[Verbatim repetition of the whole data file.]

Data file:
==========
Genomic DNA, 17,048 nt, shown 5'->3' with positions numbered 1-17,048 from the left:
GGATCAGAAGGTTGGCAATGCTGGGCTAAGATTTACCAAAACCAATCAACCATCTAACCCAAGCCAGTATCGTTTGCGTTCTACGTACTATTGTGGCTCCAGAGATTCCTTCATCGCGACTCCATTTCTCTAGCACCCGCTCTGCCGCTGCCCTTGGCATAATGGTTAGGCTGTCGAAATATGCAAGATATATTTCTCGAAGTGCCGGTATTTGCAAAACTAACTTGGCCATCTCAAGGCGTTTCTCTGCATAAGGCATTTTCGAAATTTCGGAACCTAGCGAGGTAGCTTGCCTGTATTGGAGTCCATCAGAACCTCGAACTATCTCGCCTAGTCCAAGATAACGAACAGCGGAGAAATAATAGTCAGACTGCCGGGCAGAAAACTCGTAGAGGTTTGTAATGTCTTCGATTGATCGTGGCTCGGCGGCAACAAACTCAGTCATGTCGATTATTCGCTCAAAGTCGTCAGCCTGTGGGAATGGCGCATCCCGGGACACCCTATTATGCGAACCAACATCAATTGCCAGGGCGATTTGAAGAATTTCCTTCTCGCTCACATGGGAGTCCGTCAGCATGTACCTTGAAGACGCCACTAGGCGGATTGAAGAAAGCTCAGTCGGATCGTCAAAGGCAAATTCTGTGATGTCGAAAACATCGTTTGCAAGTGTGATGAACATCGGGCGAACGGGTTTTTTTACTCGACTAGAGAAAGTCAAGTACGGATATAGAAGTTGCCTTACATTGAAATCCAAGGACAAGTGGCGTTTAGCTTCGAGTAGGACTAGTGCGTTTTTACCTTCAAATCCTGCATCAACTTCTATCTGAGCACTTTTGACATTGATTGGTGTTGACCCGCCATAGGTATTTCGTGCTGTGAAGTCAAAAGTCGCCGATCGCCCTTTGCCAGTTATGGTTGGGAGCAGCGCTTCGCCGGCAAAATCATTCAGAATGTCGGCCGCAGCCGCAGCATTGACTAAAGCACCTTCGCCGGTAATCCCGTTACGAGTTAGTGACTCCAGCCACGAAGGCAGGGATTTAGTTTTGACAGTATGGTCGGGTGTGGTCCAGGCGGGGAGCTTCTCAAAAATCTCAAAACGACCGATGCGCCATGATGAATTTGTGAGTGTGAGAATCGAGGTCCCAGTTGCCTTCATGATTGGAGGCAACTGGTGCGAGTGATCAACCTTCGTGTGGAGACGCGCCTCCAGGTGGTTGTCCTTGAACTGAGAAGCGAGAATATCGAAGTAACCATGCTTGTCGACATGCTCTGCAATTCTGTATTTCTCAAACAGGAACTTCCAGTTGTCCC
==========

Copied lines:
Genomic DNA, 17,048 nt, shown 5'->3' with positions numbered 1-17,048 from the left:
GGATCAGAAGGTTGGCAATGCTGGGCTAAGATTTACCAAAACCAATCAACCATCTAACCCAAGCCAGTATCGTTTGCGTTCTACGTACTATTGTGGCTCCAGAGATTCCTTCATCGCGACTCCATTTCTCTAGCACCCGCTCTGCCGCTGCCCTTGGCATAATGGTTAGGCTGTCGAAATATGCAAGATATATTTCTCGAAGTGCCGGTATTTGCAAAACTAACTTGGCCATCTCAAGGCGTTTCTCTGCATAAGGCATTTTCGAAATTTCGGAACCTAGCGAGGTAGCTTGCCTGTATTGGAGTCCATCAGAACCTCGAACTATCTCGCCTAGTCCAAGATAACGAACAGCGGAGAAATAATAGTCAGACTGCCGGGCAGAAAACTCGTAGAGGTTTGTAATGTCTTCGATTGATCGTGGCTCGGCGGCAACAAACTCAGTCATGTCGATTATTCGCTCAAAGTCGTCAGCCTGTGGGAATGGCGCATCCCGGGACACCCTATTATGCGAACCAACATCAATTGCCAGGGCGATTTGAAGAATTTCCTTCTCGCTCACATGGGAGTCCGTCAGCATGTACCTTGAAGACGCCACTAGGCGGATTGAAGAAAGCTCAGTCGGATCGTCAAAGGCAAATTCTGTGATGTCGAAAACATCGTTTGCAAGTGTGATGAACATCGGGCGAACGGGTTTTTTTACTCGACTAGAGAAAGTCAAGTACGGATATAGAAGTTGCCTTACATTGAAATCCAAGGACAAGTGGCGTTTAGCTTCGAGTAGGACTAGTGCGTTTTTACCTTCAAATCCTGCATCAACTTCTATCTGAGCACTTTTGACATTGATTGGTGTTGACCCGCCATAGGTATTTCGTGCTGTGAAGTCAAAAGTCGCCGATCGCCCTTTGCCAGTTATGGTTGGGAGCAGCGCTTCGCCGGCAAAATCATTCAGAATGTCGGCCGCAGCCGCAGCATTGACTAAAGCACCTTCGCCGGTAATCCCGTTACGAGTTAGTGACTCCAGCCACGAAGGCAGGGATTTAGTTTTGACAGTATGGTCGGGTGTGGTCCAGGCGGGGAGCTTCTCAAAAATCTCAAAACGACCGATGCGCCATGATGAATTTGTGAGTGTGAGAATCGAGGTCCCAGTTGCCTTCATGATTGGAGGCAACTGGTGCGAGTGATCAACCTTCGTGTGGAGACGCGCCTCCAGGTGGTTGTCCTTGAACTGAGAAGCGAGAATATCGAAGTAACCATGCTTGTCGACATGCTCTGCAATTCTGTATTTCTCAAACAGGAACTTCCAGTTGTCCC